Last week, the finance ministers of Europe’s five biggest economies — Germany, France, the UK, Spain and Italy — wrote an anxious letter to their American colleague, US Treasury Secretary Stephen Mnuchin, and copied it to all senior Republican politicians in the Congress and Senate. The letter’s thrust: The draft US tax bill, if passed as written a week ago, would represent a break with global fair-taxation rules as applied to corporations, and represent a thinly disguised form of trade war.

“The United States is Europe’s single most important trade and investment partner,” the finance ministers wrote. “It is important that the U.S. government’s rights over domestic tax policy be exercised in a way that adheres with international obligations to which it has signed-up.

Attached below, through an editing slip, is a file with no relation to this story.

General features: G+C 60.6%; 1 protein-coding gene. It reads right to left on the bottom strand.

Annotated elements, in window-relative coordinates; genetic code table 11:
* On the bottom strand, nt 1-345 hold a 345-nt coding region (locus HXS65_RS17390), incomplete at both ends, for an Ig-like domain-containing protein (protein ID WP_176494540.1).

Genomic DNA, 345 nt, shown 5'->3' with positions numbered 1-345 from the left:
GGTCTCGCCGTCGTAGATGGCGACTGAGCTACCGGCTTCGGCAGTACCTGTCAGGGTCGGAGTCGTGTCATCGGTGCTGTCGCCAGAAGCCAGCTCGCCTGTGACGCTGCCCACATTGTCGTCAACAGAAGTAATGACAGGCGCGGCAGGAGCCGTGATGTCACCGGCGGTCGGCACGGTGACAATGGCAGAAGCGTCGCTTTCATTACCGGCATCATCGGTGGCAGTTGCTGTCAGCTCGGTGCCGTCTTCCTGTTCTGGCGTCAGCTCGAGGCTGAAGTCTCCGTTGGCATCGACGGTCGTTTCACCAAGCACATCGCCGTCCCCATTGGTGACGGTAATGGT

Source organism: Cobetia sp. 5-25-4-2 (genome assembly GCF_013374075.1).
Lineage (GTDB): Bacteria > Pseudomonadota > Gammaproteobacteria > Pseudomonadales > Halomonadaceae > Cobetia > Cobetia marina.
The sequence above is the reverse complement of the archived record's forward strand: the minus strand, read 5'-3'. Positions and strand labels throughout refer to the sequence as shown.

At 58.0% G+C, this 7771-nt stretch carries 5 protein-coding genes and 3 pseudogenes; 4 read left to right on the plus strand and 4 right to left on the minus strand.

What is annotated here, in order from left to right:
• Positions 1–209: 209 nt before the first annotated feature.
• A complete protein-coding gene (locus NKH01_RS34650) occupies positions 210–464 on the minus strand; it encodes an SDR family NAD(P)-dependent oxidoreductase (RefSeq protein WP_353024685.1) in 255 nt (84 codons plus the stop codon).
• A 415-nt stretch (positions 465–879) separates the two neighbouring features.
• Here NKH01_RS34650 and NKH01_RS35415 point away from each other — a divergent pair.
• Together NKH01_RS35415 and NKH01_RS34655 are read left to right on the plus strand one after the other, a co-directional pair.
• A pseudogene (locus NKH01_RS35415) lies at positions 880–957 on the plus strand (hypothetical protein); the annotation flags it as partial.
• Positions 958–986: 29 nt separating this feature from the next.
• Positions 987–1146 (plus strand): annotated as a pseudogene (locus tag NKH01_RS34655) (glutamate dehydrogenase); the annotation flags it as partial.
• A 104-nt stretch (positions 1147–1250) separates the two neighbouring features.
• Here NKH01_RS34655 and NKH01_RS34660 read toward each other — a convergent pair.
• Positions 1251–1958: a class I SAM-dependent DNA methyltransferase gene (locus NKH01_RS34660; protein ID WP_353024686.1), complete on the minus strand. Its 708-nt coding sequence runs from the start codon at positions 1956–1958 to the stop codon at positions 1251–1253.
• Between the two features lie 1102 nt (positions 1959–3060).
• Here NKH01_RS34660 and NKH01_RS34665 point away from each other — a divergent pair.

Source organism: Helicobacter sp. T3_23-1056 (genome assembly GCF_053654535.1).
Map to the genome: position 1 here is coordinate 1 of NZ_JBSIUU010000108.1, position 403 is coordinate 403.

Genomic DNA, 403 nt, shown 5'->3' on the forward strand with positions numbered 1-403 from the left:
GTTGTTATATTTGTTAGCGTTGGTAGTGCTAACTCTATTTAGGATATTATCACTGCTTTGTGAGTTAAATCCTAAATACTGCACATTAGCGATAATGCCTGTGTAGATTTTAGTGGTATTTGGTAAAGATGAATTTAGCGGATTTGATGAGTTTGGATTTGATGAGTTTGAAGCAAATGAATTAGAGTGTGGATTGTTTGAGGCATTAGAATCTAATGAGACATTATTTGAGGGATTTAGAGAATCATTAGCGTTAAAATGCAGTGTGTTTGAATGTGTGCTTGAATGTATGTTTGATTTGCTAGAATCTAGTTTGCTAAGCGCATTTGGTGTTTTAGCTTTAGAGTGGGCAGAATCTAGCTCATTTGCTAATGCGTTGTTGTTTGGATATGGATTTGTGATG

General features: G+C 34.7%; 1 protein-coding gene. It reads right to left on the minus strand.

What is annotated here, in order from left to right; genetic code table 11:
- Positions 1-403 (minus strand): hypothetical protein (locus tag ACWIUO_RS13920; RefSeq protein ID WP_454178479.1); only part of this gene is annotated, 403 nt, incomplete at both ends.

The inclusion of certain less conventional international tax provisions could contravene the US’s double taxation treaties and may risk having a major distortive impact on international trade.” Send Facebook Twitter Google+ Whatsapp Tumblr linkedin stumble Digg reddit Newsvine A day later, a similar letter was sent to Mnuchin by the European Commission’s four most senior economic officials and made many of the same points.

The two letters didn’t get much of an answer — at least not a public one, though quiet edits to the bills taking European concerns into account may be happening behind the scenes. Draft federal legislation in the US always exists in at least two separate versions: one drafted in the Senate, and the other in the House of Congress.

The “conference process” is the negotiation that reconciles the differing House and Senate versions of a draft bill. It’s due to come to a close this week. Read more from dw.com…

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